5.
biorxiv; 2021.
Preprint in English | bioRxiv | ID: ppzbmed-10.1101.2021.10.27.465994

ABSTRACT

Phylogenetic trees are an important tool for interpreting sequenced genomes, and their interrelationships. Estimating the date associated with each node of such a phylogeny creates a “time tree”, which can be especially useful for visualising and analysing evolution of organisms such as viruses. Several tools have been developed for time-tree estimation, but the sequencing explosion in response to the SARS-CoV-2 pandemic has created phylogenies so large as to prevent the application of these previous approaches to full datasets. Here we introduce Chronumental, a tool that can rapidly infer time trees from phylogenies featuring large numbers of nodes. Chronumental uses stochastic gradient descent to identify lengths of time for tree branches which maximise the evidence lower bound under a probabilistic model, implemented in a framework which can be compiled into XLA for rapid computation. We show that Chronumental scales to phylogenies featuring millions of nodes, with chronological predictions made in minutes, and is able to accurately predict the dates of nodes for which it is not provided with metadata.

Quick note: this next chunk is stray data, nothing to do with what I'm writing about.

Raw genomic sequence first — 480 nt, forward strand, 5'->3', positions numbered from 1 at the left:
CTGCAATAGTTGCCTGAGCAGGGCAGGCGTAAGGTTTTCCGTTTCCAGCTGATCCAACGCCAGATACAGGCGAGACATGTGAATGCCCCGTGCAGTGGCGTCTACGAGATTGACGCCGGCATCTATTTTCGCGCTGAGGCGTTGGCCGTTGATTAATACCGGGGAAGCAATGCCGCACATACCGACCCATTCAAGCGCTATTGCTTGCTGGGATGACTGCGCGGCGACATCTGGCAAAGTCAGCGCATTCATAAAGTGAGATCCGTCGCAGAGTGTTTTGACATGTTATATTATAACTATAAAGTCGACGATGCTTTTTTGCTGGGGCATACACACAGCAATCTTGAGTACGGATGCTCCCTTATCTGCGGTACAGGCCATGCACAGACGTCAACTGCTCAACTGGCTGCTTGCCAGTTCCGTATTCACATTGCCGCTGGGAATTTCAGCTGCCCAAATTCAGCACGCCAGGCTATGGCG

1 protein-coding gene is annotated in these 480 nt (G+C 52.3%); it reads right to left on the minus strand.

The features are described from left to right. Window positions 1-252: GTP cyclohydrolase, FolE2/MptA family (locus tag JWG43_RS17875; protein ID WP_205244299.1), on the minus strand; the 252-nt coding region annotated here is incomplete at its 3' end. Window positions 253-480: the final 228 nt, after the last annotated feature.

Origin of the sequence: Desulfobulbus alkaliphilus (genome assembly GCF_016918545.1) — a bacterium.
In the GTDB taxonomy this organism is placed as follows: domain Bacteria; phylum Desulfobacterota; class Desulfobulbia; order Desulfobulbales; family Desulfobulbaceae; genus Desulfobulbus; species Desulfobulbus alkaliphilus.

6.
medrxiv; 2021.
Preprint in English | medRxiv | ID: ppzbmed-10.1101.2021.10.14.21264847

ABSTRACT

Public SARS-CoV-2 genomes from the Delta lineage show complex and confusing patterns of mutations at Spike codon 142, and at another nearby position, Spike codon 95. It has been hypothesised that these represent recurrent mutations with interesting evolutionary dynamics, and that these mutations may affect viral load. Here we show that these patterns, and the relationship with viral load, are artifacts of sequencing difficulties in this region of the Delta genome caused be a deletion in the binding site for the 72_RIGHT primer of the ARTIC V3 schema. Spike G142D should be considered a lineage-defining mutation of Delta.

7.
medrxiv; 2021.
Preprint in English | medRxiv | ID: ppzbmed-10.1101.2021.05.22.21257633

ABSTRACT

Despite regional successes in controlling the SARS-CoV-2 pandemic, global cases have reached an all time high in April 2021 in part due to the evolution of more transmissible variants. Here we use the dense genomic surveillance generated by the COVID-19 Genomics UK Consortium to reconstruct the dynamics of 62 different lineages in each of 315 English local authorities between September 2020 and April 2021. This analysis reveals a series of sub-epidemics that peaked in the early autumn of 2020, followed by a singular jump in transmissibility of the B.1.1.7 lineage. B.1.1.7 grew when other lineages declined during the second national lockdown and regionally tiered restrictions between November and December 2020. A third more stringent national lockdown eventually suppressed B.1.1.7 and eliminated nearly all other lineages in early 2021. However, a series of variants (mostly containing the spike E484K mutation) defied these trends and persisted at moderately increasing proportions. Accounting for sustained introductions, however, indicates that their transmissibility is unlikely to exceed that of B.1.1.7. Finally, B.1.617.2 was repeatedly introduced to England and grew rapidly in April 2021, constituting approximately 40% of sampled COVID-19 genomes on May 15.

SELECTION OF CITATIONS
SEARCH DETAIL